Truly engaging read - fascinating characters and definition of detail
A fascinating read - I read it twice!
The delivery of detail by Paul is extraordinary and so engaging. The description of materialism and business behaviour focused on London in the mid to late 80s with the stark contrast of fanatical politics in Northern Ireland supported by deep family connections on the East coast of the USA is brilliantly presented, evoking stark recollections of those years.
Thereafter the optimism of two young people looking to restore their seemingly hopeless young lives separately setting out on a journey in South America which will ultimately see their paths cross, delves into despair and triumph deep in the murky world of cocaine cartels where actually the growers see their crop as satisfying a market demand, not necessarily feeding a dangerous habit.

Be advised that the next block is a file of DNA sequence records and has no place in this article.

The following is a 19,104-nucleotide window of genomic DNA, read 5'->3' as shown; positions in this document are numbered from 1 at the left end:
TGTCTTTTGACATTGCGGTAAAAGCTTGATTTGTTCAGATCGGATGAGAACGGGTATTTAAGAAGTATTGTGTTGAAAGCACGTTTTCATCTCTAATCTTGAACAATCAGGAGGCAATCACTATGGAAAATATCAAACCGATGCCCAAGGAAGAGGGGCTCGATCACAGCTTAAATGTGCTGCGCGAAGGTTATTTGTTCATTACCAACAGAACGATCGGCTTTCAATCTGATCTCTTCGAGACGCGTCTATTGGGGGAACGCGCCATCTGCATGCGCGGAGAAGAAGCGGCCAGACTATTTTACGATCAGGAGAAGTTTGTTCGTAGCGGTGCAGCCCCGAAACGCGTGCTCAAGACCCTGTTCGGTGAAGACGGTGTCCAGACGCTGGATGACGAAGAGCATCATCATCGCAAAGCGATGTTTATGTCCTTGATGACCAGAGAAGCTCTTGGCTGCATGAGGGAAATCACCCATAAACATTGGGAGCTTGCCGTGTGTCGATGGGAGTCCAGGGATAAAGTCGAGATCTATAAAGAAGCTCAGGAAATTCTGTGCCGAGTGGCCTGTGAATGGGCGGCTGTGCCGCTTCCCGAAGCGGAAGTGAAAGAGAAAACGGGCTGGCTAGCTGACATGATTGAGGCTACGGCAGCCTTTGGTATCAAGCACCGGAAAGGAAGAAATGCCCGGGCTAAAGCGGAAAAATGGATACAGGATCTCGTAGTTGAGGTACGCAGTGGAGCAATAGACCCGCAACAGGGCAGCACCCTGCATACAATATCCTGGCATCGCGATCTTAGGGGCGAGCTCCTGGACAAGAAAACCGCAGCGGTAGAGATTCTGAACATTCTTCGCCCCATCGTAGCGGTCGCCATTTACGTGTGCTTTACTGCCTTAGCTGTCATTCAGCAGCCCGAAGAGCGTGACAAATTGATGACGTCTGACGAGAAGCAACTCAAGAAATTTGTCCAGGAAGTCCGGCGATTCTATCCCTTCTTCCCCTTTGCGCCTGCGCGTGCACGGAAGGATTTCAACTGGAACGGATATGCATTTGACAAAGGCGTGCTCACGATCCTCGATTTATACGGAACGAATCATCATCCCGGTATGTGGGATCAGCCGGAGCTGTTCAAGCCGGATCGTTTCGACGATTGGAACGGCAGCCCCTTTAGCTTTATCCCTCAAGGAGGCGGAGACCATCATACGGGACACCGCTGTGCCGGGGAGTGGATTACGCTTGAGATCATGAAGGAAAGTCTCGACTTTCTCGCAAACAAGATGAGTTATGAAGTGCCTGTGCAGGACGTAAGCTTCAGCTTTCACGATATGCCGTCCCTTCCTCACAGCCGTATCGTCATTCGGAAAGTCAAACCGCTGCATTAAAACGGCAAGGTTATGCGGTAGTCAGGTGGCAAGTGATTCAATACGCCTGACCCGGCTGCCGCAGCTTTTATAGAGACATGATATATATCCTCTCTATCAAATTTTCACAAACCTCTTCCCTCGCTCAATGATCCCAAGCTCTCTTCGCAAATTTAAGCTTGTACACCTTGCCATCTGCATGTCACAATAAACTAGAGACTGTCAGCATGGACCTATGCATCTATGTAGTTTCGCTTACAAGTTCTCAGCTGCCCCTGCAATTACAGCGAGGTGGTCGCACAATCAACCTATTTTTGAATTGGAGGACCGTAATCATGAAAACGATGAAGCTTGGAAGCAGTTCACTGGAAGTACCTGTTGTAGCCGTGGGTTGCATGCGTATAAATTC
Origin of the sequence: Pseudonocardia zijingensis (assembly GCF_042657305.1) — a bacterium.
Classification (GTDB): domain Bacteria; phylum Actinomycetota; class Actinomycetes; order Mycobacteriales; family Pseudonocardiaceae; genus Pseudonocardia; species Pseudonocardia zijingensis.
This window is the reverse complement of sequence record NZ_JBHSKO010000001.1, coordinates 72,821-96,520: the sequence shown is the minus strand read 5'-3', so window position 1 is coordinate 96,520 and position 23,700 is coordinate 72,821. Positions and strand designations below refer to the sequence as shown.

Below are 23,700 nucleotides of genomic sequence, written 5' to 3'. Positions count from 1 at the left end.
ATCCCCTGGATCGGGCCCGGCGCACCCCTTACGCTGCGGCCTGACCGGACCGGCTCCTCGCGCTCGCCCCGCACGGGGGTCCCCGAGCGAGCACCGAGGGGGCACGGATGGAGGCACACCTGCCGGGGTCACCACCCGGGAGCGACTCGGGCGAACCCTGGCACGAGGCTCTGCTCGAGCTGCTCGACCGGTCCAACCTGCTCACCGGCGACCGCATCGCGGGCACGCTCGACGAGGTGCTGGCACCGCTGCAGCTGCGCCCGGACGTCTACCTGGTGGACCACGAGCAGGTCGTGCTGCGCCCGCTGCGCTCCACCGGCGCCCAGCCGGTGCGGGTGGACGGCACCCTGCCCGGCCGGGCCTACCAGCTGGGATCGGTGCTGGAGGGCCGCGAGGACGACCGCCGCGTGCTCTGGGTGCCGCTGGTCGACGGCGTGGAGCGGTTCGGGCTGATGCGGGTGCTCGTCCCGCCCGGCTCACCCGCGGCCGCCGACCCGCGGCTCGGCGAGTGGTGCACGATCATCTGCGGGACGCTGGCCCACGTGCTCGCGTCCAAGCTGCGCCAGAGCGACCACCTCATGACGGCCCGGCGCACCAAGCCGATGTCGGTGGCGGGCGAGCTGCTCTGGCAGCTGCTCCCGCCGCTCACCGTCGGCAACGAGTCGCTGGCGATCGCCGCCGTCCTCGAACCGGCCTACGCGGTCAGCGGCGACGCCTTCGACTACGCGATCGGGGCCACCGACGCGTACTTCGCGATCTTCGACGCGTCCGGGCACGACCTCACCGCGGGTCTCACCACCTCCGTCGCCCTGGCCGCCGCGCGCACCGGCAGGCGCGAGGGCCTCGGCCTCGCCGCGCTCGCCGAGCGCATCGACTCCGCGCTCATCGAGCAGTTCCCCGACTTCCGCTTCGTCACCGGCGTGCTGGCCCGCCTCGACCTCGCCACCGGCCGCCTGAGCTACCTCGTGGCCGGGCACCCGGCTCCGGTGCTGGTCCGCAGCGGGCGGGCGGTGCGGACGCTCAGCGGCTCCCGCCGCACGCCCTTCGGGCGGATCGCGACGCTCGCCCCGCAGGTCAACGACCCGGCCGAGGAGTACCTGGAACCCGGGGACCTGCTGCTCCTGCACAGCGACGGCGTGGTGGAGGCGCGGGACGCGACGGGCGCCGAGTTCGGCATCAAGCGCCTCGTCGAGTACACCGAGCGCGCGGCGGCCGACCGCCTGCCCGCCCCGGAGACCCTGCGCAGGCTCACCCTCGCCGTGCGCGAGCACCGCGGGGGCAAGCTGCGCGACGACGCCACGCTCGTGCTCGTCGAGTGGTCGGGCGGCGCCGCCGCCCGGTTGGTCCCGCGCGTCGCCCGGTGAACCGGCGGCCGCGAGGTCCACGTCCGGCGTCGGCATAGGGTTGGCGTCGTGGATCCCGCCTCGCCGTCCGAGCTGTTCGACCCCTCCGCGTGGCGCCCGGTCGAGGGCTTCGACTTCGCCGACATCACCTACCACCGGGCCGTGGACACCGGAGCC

The deep description of the culture involved and the various characters which grace the storyline are simply fascinating and I have returned to one passage in particular - “sometimes good things happen, other times bad things happen. Maybe having fewer possessions and worries in the world gave them the serenity some of their fellow….lacked”
Give it a read - I think you will enjoy it. I did! Twice!
M W F
Really enjoyable read!
Really enjoyed reading this book. Quite interesting story line and hooks you in. Would recommend.
Grab your rubber balloon and dive in!
When you dive into this captivating novel, you don’t know if you will float smoothly down the river or be engulfed in tumultuous rapids. Paul Kelly’s literary skill in weaving tales of black humour, unexpected events and unhinged characters should give you a clue. So, no easy South American journey this. Hold on tight and you decide, with “Optimism”, whether a stifling office job in London, an unfulfilling dead-end post in Boston, or an unpredictable, treacherous, South American adventure is for you. Answers on a (Bolivian) postcard please.